On Jan 7, 8:25=A0am, "Porsche_Dan" <porsche....@gmail.com > wrote: > Are there any cryptography people out there? I'm still trying to get a > grip on the whole RNG thing. Do you know these testing organizations? > > www.bmm.com.auwww.cigital.comhttp://www.tstglobal.com/http://www.itechlab= s.com.au/ > > And I guess the question is: Why do the top Poker sites all use different > testing services for RNG validation? > > http://www.meaning.com/wiki/Truly_random > > The lack of sufficient entropy is the Achilles Heel of cryptography and > anyone who considers arithmetical methods of random sequence generation > is, of course, in a state of sin. (D. Knuth, The Art of Computer > Programming: Volume 2, Seminumerical Algorithms, 2nd edition, > AddisonWesley, 1981.) With a tip of the hat to Bruce Schneier: > > Random sequence generators [in any modern computer] are not random becaus= e > they don't have to be. Most simple applications, like computer games, nee= d > so few random numbers that they hardly notice. However, cryptography is > extremely sensitive to the properties of random number generators. Use a > poor random sequence generator and you start getting weird correlations > and strange results. (S. K. Park and K. W. Miller, "Random Number > Generators: Good Ones Are Hard to Find," Communications of the ACM,v. 31, > n. 10, Oct 1988, pp. 11921201. I. Peterson, "Monte Carlo Physics: A > Cautionary Lesson," Science News, v. 142, n. 25, 19 Dec 1992, p. 422.) If > security depends on your random number generator, weird correlations and > strange results are the last things you want. > > The problem is that a random number generator doesn't produce a random > sequence. It probably doesn't produce anything that looks even remotely > like a random sequence. Of course, it is impossible to produce somthing > truly random on a computer. Knuth quotes John von Neumann as saying: > "Anyone who considers arithmetical methods of producing random digits is, > of course, in a state of sin." (Knuth, The Art of Computer Programming: > Volume 2, Seminumerical Algorithms, 2nd edition, AddisonWesley, 1981.) > Computers are deterministic beasts : stuff goes in one end, completely > predictable operations occur inside, and different stuff comes out the > other end. Put the same stuff in on two separate occasions and the same > stuff comes out both times. Put the same stuff into two identical > computers, and the same stuff comes out of both of them. There are only a > finite number of states in which a computer can exist (a [very] large > finite number, but a finite number nonetheless), and the stuff that comes > out will always be a deterministic function of the stuff that went in and > the computer's current state. That means any random sequence generator on > a computer (at least, on a Turing machine) is, by definition, periodic. > Anything that is periodic is, by definition, predictable. And, if > something is predictable, it can't be random. A true random sequence > generator requires some random input; a computer can't provide that. > > =A0 > * killfiles, watchlists, favorites, and more..www.recgroups.com What's the point if the RNG is truly random or pseudorandom. Unless you can predict the sequence the numbers are random to all who interact with them.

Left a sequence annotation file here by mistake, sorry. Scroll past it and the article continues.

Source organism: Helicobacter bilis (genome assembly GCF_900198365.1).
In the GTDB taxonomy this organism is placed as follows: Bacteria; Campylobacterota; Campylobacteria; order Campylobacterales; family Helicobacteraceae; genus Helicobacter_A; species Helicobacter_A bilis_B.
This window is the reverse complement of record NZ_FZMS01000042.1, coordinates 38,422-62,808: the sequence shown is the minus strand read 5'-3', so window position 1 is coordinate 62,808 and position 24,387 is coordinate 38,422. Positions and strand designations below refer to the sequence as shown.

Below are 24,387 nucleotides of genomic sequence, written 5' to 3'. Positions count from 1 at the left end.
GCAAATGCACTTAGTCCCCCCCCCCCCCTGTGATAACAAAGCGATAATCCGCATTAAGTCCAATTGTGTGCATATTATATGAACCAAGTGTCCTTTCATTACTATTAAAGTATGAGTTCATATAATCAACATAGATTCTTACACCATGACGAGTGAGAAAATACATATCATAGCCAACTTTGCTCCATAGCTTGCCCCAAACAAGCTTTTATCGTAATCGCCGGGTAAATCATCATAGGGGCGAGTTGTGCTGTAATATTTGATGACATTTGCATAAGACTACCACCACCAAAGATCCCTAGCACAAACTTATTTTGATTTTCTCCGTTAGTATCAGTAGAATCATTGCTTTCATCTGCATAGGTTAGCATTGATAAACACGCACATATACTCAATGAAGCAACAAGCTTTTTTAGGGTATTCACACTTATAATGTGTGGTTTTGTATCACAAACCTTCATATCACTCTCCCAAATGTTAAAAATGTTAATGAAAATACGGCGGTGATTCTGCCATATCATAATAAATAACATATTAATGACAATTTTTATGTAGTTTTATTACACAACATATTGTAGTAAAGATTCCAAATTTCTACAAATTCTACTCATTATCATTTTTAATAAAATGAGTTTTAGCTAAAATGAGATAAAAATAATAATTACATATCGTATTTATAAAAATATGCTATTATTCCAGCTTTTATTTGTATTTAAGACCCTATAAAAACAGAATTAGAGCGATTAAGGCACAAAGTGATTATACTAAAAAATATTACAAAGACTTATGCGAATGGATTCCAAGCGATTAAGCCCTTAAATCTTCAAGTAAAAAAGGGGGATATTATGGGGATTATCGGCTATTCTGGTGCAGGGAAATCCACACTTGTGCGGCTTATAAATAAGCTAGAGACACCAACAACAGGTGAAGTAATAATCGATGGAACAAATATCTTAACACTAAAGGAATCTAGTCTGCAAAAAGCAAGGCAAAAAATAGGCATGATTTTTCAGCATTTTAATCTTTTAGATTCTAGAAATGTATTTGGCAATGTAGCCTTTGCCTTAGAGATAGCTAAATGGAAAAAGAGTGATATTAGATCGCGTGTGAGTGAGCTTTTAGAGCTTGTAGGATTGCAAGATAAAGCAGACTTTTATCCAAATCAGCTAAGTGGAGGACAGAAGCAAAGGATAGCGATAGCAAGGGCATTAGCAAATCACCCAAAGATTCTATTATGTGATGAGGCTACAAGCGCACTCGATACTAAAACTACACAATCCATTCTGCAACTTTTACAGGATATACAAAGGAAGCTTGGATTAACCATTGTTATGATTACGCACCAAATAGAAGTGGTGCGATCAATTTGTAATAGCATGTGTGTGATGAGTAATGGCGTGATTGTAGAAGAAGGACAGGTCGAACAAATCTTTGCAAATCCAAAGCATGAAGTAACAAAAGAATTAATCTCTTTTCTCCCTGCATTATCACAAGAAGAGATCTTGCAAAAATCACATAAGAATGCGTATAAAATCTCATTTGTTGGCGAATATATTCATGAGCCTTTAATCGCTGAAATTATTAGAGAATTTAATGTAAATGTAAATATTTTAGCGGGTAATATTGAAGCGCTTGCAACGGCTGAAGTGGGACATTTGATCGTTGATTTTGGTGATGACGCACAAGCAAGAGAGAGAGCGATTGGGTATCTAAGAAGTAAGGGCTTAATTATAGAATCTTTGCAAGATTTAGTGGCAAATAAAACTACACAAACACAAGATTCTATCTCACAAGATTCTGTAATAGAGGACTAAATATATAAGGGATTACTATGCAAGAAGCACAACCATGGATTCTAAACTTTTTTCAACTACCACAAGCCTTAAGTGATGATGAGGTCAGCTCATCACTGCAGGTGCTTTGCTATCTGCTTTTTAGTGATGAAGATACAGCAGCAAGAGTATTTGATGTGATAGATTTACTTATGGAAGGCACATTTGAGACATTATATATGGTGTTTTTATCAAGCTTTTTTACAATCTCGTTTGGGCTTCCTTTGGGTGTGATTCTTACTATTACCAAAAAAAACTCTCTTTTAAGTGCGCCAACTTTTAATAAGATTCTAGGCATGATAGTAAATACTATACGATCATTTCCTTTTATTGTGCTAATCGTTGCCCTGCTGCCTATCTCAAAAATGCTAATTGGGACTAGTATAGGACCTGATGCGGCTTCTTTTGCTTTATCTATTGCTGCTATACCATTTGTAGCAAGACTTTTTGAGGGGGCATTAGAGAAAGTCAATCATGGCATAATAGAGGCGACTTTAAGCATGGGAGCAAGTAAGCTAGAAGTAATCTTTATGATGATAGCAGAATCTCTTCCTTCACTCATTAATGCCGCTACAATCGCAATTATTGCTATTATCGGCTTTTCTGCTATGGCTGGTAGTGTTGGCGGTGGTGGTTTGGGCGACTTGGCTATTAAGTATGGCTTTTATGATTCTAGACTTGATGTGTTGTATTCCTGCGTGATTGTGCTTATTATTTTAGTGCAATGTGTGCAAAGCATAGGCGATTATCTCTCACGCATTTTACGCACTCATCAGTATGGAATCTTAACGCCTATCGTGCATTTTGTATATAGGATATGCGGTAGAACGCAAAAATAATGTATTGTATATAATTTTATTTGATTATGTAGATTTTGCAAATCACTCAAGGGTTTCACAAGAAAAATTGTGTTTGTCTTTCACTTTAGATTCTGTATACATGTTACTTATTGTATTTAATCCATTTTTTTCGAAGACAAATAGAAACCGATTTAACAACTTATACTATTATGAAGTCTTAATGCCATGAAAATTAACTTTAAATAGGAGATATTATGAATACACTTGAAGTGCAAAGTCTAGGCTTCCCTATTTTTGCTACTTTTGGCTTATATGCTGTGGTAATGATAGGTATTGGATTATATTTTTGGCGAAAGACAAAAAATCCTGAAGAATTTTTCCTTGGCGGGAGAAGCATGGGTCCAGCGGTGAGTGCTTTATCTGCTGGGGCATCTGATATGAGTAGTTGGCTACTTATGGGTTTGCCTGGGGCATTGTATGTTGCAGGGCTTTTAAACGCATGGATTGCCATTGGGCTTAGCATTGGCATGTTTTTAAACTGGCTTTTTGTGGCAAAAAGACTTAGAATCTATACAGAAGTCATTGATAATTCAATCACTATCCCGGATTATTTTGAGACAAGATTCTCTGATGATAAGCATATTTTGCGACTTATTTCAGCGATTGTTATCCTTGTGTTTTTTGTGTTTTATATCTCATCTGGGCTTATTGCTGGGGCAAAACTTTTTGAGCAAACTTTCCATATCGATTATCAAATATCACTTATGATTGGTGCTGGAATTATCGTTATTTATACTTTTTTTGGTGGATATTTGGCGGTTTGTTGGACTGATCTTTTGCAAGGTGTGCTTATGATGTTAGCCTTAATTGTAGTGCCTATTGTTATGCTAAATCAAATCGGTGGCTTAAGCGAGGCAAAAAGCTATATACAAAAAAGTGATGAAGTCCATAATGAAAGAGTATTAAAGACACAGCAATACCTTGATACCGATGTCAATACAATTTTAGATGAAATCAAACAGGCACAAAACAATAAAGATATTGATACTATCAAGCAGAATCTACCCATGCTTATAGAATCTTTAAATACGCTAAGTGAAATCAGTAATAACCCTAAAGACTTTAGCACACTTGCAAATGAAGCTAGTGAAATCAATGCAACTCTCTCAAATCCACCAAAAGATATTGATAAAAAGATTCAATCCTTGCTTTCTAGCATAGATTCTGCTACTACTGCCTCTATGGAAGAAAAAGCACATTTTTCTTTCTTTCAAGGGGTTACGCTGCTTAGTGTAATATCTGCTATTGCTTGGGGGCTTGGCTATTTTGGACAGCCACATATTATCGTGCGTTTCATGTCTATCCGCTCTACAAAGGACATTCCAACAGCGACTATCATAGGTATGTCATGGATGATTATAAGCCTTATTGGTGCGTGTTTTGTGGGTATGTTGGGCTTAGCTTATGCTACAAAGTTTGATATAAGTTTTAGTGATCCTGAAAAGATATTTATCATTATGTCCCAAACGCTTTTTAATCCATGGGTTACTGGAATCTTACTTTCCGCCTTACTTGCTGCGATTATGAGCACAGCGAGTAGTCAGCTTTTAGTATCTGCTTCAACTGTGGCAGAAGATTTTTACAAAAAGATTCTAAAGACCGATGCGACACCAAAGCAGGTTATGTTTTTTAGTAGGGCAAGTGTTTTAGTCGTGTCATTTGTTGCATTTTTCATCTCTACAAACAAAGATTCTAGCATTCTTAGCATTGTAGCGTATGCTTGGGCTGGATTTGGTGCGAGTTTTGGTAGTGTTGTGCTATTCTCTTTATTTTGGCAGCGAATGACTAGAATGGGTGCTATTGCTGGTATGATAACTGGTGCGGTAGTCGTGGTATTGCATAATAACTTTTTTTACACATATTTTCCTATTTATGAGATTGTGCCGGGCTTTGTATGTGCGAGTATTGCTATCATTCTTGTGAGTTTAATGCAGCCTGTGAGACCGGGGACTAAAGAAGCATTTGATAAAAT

Date: 07 Jan 2009 10:50:44
From: Beatsy
Subject: Re: Random Number Generators and Online Poker